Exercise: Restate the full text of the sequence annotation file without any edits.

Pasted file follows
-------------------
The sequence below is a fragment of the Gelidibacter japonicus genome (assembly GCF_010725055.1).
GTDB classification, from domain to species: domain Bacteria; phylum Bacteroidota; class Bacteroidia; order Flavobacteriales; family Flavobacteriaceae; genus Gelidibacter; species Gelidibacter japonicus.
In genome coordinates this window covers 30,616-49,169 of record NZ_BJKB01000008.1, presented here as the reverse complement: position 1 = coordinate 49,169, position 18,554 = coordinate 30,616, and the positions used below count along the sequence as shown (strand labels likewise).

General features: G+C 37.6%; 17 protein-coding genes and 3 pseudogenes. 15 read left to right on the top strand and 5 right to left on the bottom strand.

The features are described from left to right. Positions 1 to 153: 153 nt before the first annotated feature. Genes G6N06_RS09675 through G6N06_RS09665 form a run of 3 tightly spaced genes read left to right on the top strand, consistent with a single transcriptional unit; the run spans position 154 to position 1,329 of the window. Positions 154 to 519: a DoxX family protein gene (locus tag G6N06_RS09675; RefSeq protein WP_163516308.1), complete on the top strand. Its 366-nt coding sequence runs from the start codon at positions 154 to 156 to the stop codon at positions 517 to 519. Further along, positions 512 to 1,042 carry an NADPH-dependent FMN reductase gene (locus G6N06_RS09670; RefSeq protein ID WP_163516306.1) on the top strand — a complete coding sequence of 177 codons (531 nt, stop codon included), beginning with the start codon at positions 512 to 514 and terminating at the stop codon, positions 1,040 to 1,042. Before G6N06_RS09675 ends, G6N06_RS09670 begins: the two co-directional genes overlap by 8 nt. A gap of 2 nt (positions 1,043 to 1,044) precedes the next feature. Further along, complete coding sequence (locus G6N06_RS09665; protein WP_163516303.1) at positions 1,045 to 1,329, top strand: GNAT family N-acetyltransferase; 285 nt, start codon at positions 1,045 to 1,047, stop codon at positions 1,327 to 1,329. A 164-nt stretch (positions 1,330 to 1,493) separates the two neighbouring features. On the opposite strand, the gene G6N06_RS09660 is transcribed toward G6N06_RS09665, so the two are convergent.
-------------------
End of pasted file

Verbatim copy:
The sequence below is a fragment of the Gelidibacter japonicus genome (assembly GCF_010725055.1).
GTDB classification, from domain to species: domain Bacteria; phylum Bacteroidota; class Bacteroidia; order Flavobacteriales; family Flavobacteriaceae; genus Gelidibacter; species Gelidibacter japonicus.
In genome coordinates this window covers 30,616-49,169 of record NZ_BJKB01000008.1, presented here as the reverse complement: position 1 = coordinate 49,169, position 18,554 = coordinate 30,616, and the positions used below count along the sequence as shown (strand labels likewise).

General features: G+C 37.6%; 17 protein-coding genes and 3 pseudogenes. 15 read left to right on the top strand and 5 right to left on the bottom strand.

The features are described from left to right. Positions 1 to 153: 153 nt before the first annotated feature. Genes G6N06_RS09675 through G6N06_RS09665 form a run of 3 tightly spaced genes read left to right on the top strand, consistent with a single transcriptional unit; the run spans position 154 to position 1,329 of the window. Positions 154 to 519: a DoxX family protein gene (locus tag G6N06_RS09675; RefSeq protein WP_163516308.1), complete on the top strand. Its 366-nt coding sequence runs from the start codon at positions 154 to 156 to the stop codon at positions 517 to 519. Further along, positions 512 to 1,042 carry an NADPH-dependent FMN reductase gene (locus G6N06_RS09670; RefSeq protein ID WP_163516306.1) on the top strand — a complete coding sequence of 177 codons (531 nt, stop codon included), beginning with the start codon at positions 512 to 514 and terminating at the stop codon, positions 1,040 to 1,042. Before G6N06_RS09675 ends, G6N06_RS09670 begins: the two co-directional genes overlap by 8 nt. A gap of 2 nt (positions 1,043 to 1,044) precedes the next feature. Further along, complete coding sequence (locus G6N06_RS09665; protein WP_163516303.1) at positions 1,045 to 1,329, top strand: GNAT family N-acetyltransferase; 285 nt, start codon at positions 1,045 to 1,047, stop codon at positions 1,327 to 1,329. A 164-nt stretch (positions 1,330 to 1,493) separates the two neighbouring features. On the opposite strand, the gene G6N06_RS09660 is transcribed toward G6N06_RS09665, so the two are convergent.